Many of the steak options are gilded, crusted with Gorgonzola or Kona coffee. The dry-aged New York strip au poivre with Courvoisier cream was a miss; the spicy black peppercorn crust completely overwhelmed the beautiful meat. But the porcini-rubbed bone-in rib-eye, aged 25 days in-house, was a thing of beauty. The ground mushrooms and 15-year aged balsamic added an almost foie gras-like earthy depth and sweetness to the fork-tender meat.

Desserts are all made in-house and include ubiquitous standards. The coconut cream pie is a standout, its tantalizing crust both crisp and chewy, like a coconut macaroon. When we asked the server if we could add an unwarranted scoop of ice cream, he brought a sampling of four flavors with biscotti to boot. To the end, a lavish yet personal touch.

Nick & Sam’s Steakhouse

The art deco interior is reminiscent of heyday Hollywood, with a pianist at the baby grand.

“If Frank Sinatra came to Dallas, this is where he would dine.”

Phil Romano and Joe Palladino’s shadowy celebrity hot spot is its own world, a clubby den of glitz very much like New York, Miami, or heyday Hollywood, with art deco murals and a pianist at the baby grand. If Frank Sinatra came to Dallas, this is where he would dine.

Glide in, lurk at the bar, and schmooze over complimentary caviar. Catch vistas of the dining room as servers whiz by. They will play the beam of their flashlight over the tableside forensic display of raw cuts, slightly ghastly under cellophane like something out of David Lynch’s Twin Peaks. They’ll return to carve and serve the dry-aged chateaubriand filet ($240), named The Dirk. Or the dry-aged long-bone cowboy rib-eye ($105), beautifully marbled under a knob of truffle butter. The crust is dark with char, the inside a deep fuchsia-pink.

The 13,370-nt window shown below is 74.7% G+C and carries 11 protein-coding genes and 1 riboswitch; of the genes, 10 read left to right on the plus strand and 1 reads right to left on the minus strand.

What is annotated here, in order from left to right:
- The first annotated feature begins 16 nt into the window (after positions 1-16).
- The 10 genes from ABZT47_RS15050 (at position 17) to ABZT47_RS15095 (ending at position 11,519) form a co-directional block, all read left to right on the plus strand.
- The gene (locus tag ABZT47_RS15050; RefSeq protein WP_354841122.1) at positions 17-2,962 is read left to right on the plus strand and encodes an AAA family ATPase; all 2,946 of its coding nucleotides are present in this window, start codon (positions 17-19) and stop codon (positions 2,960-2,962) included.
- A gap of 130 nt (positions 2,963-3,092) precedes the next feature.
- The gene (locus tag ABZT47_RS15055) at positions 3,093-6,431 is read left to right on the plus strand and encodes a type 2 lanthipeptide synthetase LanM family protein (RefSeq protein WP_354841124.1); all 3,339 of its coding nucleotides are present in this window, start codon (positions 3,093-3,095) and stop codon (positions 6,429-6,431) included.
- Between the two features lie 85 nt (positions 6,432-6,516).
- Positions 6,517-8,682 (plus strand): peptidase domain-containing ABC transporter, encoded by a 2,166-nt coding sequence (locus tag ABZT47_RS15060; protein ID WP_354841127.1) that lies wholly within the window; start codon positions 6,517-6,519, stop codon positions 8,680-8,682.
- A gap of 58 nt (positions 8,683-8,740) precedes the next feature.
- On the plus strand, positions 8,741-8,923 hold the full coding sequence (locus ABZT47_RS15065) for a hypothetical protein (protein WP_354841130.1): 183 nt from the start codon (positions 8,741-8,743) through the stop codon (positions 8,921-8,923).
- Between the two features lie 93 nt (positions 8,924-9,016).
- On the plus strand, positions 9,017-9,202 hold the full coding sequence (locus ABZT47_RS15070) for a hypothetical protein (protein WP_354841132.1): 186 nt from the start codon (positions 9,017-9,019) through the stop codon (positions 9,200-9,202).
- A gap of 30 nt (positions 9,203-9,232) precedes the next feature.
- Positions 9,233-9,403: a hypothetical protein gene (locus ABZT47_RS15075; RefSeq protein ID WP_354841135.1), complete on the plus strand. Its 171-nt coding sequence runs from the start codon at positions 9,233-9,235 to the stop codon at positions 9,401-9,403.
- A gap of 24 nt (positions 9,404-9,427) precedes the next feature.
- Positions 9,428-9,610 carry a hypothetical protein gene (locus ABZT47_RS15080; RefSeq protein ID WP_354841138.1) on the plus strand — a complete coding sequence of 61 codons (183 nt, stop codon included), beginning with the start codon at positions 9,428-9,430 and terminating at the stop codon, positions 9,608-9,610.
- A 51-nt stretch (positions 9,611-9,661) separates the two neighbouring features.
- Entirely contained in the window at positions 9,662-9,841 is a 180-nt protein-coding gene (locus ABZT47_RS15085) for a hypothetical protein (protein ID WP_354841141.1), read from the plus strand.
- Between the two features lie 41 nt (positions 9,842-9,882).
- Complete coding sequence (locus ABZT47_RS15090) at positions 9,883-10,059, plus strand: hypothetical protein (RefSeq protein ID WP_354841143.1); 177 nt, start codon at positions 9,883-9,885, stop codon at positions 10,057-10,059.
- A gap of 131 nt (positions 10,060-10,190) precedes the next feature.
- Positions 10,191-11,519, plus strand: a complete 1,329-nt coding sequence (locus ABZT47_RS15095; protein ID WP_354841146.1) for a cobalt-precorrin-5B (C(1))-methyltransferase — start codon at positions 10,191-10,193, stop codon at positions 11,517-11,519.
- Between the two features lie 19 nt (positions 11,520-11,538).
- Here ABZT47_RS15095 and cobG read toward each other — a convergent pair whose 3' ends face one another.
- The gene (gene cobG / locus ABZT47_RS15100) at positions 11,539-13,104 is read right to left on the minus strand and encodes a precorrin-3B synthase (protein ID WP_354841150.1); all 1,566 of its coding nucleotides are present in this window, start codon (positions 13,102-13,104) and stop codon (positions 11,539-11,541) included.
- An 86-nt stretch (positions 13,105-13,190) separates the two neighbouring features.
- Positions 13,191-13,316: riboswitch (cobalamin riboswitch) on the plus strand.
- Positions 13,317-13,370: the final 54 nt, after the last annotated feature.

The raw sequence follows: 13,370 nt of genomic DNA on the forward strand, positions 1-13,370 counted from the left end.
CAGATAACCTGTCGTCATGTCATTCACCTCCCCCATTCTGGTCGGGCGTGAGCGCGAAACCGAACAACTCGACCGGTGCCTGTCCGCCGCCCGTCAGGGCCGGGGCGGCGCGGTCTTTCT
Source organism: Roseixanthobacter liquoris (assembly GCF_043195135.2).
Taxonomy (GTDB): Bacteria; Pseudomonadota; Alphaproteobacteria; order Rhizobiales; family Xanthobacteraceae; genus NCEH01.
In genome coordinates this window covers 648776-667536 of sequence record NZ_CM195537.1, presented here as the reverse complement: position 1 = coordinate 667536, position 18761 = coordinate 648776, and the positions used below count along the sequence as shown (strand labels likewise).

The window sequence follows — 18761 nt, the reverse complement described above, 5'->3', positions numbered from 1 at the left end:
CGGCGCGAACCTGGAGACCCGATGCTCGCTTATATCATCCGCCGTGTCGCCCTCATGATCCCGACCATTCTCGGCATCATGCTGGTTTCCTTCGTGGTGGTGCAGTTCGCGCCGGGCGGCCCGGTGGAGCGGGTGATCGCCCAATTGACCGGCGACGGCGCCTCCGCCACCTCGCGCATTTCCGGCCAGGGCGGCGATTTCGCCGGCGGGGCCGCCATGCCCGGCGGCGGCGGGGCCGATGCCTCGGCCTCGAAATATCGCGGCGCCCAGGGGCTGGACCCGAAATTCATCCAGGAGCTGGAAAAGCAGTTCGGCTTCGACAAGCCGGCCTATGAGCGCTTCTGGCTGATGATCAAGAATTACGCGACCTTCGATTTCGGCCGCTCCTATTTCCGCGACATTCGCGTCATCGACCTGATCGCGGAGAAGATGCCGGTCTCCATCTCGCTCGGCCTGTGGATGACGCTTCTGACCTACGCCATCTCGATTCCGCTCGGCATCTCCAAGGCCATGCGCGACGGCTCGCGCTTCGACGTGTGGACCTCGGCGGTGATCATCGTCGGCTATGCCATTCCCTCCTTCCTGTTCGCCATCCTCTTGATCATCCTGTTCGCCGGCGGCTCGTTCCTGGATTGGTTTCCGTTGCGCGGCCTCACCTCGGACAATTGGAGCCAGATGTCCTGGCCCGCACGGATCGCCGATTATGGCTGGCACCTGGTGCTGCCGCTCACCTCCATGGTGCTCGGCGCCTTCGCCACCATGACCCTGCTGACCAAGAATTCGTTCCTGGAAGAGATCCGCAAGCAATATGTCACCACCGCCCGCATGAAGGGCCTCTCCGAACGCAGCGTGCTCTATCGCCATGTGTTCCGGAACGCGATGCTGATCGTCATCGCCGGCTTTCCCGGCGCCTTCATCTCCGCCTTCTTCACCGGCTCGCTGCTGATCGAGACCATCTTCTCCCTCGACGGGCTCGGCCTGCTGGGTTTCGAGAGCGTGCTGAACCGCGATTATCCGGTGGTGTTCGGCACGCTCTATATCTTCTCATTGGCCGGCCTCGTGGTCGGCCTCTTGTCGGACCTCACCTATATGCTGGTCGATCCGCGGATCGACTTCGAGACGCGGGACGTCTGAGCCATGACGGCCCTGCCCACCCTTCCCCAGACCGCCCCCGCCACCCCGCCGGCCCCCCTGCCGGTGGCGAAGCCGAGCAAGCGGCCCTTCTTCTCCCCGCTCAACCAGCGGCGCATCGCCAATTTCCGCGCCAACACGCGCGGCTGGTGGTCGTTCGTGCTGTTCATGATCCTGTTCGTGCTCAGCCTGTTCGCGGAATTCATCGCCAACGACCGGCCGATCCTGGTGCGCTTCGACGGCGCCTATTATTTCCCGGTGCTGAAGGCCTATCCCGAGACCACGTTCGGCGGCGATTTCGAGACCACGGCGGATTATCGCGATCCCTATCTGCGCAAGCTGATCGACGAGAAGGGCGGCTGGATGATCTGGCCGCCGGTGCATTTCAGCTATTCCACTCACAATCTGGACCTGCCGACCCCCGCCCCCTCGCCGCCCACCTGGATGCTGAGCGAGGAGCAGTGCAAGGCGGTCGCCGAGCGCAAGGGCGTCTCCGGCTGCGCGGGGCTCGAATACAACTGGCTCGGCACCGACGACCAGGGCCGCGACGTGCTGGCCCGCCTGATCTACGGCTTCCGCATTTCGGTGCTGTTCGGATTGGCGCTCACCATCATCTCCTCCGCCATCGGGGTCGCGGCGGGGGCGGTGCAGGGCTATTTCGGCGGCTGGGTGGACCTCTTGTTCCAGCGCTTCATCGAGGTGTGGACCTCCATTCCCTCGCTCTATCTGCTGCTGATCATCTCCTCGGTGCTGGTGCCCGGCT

Come here to see and be seen, and to rub elbows at the complimentary caviar bar.

The steaks are matched by the wine list, a dizzy roulette of prices that seems to say, “Go big Cab or go home,” and by icons like the Caesar, with silky, fresh-cured anchovies and crunchy hearts of romaine (possibly the best in town). It’s not the place I’d go for the sheer flavor of the meat, but you’re not here exclusively for the steak or sides. You’re here for the well-heeled, moneyed world, the air of celebrity vertigo. The puff of blue cotton candy across the room; rose petals on a neighboring table. It can only be Nick & Sam’s.

Ocean Prime

Ocean Prime excels at raw bar selections, like the crabmeat cocktail with Louis sauce.